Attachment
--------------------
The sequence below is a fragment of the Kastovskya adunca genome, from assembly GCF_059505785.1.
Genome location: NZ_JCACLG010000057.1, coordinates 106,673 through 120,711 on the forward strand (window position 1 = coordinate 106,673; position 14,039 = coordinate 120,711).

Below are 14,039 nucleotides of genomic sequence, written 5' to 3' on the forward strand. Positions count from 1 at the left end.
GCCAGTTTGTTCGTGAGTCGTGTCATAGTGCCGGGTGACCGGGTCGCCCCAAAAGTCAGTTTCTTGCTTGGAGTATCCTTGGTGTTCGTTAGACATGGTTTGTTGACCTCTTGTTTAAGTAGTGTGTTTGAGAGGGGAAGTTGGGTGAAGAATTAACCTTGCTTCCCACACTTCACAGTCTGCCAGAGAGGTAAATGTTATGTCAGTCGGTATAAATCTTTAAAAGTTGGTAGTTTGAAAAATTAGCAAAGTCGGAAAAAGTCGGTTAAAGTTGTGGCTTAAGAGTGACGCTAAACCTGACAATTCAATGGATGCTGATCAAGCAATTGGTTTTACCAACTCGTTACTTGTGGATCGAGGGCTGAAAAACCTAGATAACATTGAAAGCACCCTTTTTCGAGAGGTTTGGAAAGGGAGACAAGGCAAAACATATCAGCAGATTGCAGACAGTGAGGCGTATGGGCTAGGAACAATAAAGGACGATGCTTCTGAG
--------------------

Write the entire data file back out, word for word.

The sequence below is a fragment of the Kastovskya adunca genome, from assembly GCF_059505785.1.
Genome location: NZ_JCACLG010000057.1, coordinates 106,673 through 120,711 on the forward strand (window position 1 = coordinate 106,673; position 14,039 = coordinate 120,711).

Below are 14,039 nucleotides of genomic sequence, written 5' to 3' on the forward strand. Positions count from 1 at the left end.
GCCAGTTTGTTCGTGAGTCGTGTCATAGTGCCGGGTGACCGGGTCGCCCCAAAAGTCAGTTTCTTGCTTGGAGTATCCTTGGTGTTCGTTAGACATGGTTTGTTGACCTCTTGTTTAAGTAGTGTGTTTGAGAGGGGAAGTTGGGTGAAGAATTAACCTTGCTTCCCACACTTCACAGTCTGCCAGAGAGGTAAATGTTATGTCAGTCGGTATAAATCTTTAAAAGTTGGTAGTTTGAAAAATTAGCAAAGTCGGAAAAAGTCGGTTAAAGTTGTGGCTTAAGAGTGACGCTAAACCTGACAATTCAATGGATGCTGATCAAGCAATTGGTTTTACCAACTCGTTACTTGTGGATCGAGGGCTGAAAAACCTAGATAACATTGAAAGCACCCTTTTTCGAGAGGTTTGGAAAGGGAGACAAGGCAAAACATATCAGCAGATTGCAGACAGTGAGGCGTATGGGCTAGGAACAATAAAGGACGATGCTTCTGAG